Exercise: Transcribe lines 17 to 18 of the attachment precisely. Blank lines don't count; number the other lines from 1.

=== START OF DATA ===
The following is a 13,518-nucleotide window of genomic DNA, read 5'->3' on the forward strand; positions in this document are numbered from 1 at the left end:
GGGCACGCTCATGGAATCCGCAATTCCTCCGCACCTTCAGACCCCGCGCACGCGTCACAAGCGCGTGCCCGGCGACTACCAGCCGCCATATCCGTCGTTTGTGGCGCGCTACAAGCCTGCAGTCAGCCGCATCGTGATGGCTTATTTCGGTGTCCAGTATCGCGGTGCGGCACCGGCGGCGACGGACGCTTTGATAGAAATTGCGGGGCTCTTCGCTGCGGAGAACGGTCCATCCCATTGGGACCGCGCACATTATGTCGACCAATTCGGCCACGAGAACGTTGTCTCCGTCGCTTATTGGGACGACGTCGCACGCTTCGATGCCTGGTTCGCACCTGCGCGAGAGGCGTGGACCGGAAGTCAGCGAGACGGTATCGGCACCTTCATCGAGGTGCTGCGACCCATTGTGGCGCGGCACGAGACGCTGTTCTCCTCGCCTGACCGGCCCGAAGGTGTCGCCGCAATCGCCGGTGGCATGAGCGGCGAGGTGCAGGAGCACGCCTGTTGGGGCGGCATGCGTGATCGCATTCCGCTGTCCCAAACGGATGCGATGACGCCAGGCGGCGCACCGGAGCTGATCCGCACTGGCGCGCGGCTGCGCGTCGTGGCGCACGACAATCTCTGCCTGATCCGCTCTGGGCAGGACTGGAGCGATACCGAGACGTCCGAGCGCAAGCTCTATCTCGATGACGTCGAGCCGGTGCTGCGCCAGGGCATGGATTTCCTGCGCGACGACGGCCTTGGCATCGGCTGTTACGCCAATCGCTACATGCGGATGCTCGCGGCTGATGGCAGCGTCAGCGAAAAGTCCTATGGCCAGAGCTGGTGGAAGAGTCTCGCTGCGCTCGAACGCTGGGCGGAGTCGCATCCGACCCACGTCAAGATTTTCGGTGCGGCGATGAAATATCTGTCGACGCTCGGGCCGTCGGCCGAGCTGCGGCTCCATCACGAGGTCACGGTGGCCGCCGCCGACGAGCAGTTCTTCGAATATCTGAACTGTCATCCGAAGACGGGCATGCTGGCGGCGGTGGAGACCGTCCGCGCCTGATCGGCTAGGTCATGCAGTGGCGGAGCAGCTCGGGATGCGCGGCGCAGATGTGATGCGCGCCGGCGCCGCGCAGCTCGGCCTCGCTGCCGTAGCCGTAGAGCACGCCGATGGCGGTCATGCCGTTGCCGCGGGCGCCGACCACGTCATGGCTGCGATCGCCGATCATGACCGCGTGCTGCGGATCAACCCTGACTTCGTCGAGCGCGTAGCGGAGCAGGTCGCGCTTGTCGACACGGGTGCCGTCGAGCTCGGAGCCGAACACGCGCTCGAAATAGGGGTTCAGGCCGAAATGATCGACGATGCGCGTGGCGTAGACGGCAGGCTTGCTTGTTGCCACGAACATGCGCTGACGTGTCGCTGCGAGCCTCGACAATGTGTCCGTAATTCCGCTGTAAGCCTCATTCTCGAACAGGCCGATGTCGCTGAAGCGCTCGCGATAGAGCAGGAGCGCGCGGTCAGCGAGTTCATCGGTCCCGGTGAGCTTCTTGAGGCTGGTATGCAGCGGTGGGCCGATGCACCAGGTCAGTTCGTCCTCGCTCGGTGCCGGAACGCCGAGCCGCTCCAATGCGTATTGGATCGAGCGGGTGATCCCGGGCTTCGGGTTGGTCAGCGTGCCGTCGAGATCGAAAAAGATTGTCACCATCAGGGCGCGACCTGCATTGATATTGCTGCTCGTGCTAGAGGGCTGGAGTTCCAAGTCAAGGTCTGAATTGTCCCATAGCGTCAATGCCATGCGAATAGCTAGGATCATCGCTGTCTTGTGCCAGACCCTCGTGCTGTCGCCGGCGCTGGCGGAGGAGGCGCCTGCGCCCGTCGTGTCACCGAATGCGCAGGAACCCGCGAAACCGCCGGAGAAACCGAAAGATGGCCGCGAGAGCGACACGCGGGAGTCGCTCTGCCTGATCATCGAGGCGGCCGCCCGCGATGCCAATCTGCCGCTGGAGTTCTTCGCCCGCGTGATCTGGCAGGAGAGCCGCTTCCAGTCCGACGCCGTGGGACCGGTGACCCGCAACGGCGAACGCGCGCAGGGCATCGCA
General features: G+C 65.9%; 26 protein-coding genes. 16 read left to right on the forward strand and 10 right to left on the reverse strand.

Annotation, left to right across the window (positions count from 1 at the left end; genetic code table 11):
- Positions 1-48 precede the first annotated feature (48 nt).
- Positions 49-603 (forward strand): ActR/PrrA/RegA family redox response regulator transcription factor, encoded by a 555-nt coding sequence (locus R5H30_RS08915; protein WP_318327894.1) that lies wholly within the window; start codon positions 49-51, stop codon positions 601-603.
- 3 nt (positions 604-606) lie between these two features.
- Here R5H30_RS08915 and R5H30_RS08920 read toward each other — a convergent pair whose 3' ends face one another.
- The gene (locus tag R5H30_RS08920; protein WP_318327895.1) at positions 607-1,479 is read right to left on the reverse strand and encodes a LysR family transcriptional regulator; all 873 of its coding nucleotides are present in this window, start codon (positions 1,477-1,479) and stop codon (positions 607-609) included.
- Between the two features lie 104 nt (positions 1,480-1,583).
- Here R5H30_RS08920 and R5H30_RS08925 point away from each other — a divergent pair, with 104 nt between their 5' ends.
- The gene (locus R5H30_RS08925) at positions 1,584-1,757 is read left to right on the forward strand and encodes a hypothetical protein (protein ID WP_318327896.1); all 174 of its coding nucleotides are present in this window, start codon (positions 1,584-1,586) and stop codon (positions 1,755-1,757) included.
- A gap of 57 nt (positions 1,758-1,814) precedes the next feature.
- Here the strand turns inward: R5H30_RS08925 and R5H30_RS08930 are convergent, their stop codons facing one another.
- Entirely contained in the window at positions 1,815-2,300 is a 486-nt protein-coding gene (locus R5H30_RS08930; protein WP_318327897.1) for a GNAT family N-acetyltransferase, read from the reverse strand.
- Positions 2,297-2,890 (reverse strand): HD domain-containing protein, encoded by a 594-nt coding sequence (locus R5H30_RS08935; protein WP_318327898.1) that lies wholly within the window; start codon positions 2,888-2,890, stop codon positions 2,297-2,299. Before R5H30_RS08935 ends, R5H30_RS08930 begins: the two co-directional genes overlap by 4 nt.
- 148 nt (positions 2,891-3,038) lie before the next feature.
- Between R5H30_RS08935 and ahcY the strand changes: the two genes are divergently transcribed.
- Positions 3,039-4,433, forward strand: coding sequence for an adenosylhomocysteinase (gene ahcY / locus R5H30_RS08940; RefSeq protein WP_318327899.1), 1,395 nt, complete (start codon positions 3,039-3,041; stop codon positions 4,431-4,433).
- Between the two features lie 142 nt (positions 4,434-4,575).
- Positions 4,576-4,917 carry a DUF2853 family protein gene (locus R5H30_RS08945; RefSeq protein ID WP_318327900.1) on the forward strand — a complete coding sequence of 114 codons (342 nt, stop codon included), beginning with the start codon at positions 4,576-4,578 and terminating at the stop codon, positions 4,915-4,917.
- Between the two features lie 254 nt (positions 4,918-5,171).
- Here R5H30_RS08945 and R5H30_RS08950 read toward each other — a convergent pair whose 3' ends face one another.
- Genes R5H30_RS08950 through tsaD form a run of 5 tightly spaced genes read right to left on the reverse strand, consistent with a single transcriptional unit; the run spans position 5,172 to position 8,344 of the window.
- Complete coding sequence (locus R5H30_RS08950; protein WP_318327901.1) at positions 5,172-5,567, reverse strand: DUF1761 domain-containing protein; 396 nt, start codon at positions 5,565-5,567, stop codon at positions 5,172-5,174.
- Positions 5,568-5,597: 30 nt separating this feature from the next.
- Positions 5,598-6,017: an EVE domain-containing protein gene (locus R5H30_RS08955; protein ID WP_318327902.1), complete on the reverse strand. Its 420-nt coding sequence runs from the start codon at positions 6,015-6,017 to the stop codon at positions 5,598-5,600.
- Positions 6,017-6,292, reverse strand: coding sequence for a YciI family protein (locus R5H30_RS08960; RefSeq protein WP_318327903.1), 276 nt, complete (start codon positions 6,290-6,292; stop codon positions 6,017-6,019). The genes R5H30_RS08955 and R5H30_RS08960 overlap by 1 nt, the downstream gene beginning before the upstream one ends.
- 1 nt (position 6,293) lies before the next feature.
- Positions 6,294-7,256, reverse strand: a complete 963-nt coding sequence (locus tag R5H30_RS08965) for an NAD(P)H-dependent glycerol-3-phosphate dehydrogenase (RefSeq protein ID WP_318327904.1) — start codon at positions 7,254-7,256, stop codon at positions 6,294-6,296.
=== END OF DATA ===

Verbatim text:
- 148 nt (positions 2,891-3,038) lie before the next feature.
- Between R5H30_RS08935 and ahcY the strand changes: the two genes are divergently transcribed.